Moreover, elected officials get behind the chamber, as does the community. The Huntsville chamber gets its funding not only from membership fees, but largely from area sales tax revenue.
“It’s part of our DNA,” said Rick Davis, a chamber official. “The county commission, the mayors, the city council, they all speak with one voice on this. They always have, no matter who’s in office.”
In Colorado Springs, the absence of that level of coordination is only part of the problem.
Stephannie Finley, vice president for legislative affairs for the Springs chamber, said that what is sorely missing here is someone to lead the way.
“There’s a hue and cry for a strong leader, for someone to create a vision and carry it forward,” she said. “We need to be bigger, bolder than we’ve had to be before.”
Mike Kazmierski, president and CEO of the Colorado Springs EDC, envies Huntsville’s advantage.
“It’s about attitude,” he said. “They have an attitude that they’ll invest in jobs, and the government will play a role in that.
“Southern states understand that investing in jobs creates a better environment,” he continued. “Here, there is a limited government mindset that says, ‘That’s not the role of government.’ It’s hard to overcome.”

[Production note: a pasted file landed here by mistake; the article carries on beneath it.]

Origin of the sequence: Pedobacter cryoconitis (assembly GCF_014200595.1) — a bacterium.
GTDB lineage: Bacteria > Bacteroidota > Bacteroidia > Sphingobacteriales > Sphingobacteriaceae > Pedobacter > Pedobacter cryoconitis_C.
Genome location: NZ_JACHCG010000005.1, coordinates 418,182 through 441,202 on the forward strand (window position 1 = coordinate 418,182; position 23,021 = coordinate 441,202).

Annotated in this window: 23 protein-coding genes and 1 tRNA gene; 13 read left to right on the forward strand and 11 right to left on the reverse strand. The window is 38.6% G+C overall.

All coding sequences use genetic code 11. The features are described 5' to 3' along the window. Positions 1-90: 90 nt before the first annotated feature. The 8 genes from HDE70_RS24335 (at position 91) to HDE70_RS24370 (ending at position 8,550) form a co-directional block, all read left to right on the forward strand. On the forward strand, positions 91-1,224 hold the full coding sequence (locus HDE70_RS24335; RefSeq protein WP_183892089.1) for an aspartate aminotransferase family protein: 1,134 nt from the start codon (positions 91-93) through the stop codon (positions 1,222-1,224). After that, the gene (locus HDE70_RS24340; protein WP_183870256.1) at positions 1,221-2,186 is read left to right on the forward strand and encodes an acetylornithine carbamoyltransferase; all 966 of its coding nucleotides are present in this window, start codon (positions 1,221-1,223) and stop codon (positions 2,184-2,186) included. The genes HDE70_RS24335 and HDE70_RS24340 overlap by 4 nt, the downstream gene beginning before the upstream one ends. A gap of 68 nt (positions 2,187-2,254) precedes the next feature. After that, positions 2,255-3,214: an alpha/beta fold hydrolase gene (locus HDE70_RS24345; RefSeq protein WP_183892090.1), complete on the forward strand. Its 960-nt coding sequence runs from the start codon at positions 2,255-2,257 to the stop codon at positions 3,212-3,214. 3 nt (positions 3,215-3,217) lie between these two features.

Southern states “know that if you invest a little now, you’ll save a lot later,” he added. “It’s penny-wise and pound-foolish not to invest in the community, in jobs.”
Huntsville’s local leaders aren’t alone in speaking in unison — members of the Alabama legislature and congressional delegation who represent the area do, too.
Examples of that coordination can be found as far back as the early 1950s, when lawmakers from the area lobbied the Defense Department to relocate German rocket scientist Wernher von Braun — who helped the Nazis develop their deadly V-2 rockets — to the city. From his newly adopted home in Huntsville, Von Braun led the development of booster rocket technologies that helped land the first men on the moon.
More recently, state and federal officials worked to help find some of the start-up money needed for a new Huntsville biotech research site.
That sort of political help and commitment to jobs-creation is missing in Colorado Springs, and is another sore point for economic development professionals.
“We have to work hard in Denver to get them to recognize the value and pay attention to (the aerospace and defense industries),” said Brian Binn, vice president of military affairs for the Colorado Springs chamber. “They don’t always get it.”
“These are national assets that benefit the entire state, not just Colorado Springs. But it can be tough.”
Finley and Binn say state and federal leaders also often fail to cooperate on projects that involve the defense industries.
“They don’t always view it as equally important,” Finley said. “It would be better if they would come together more often.”
The Colorado congressional delegation also doesn’t have the clout that Alabama’s has, and because it includes Republicans and Democrats, it is often politically divided, Binn said.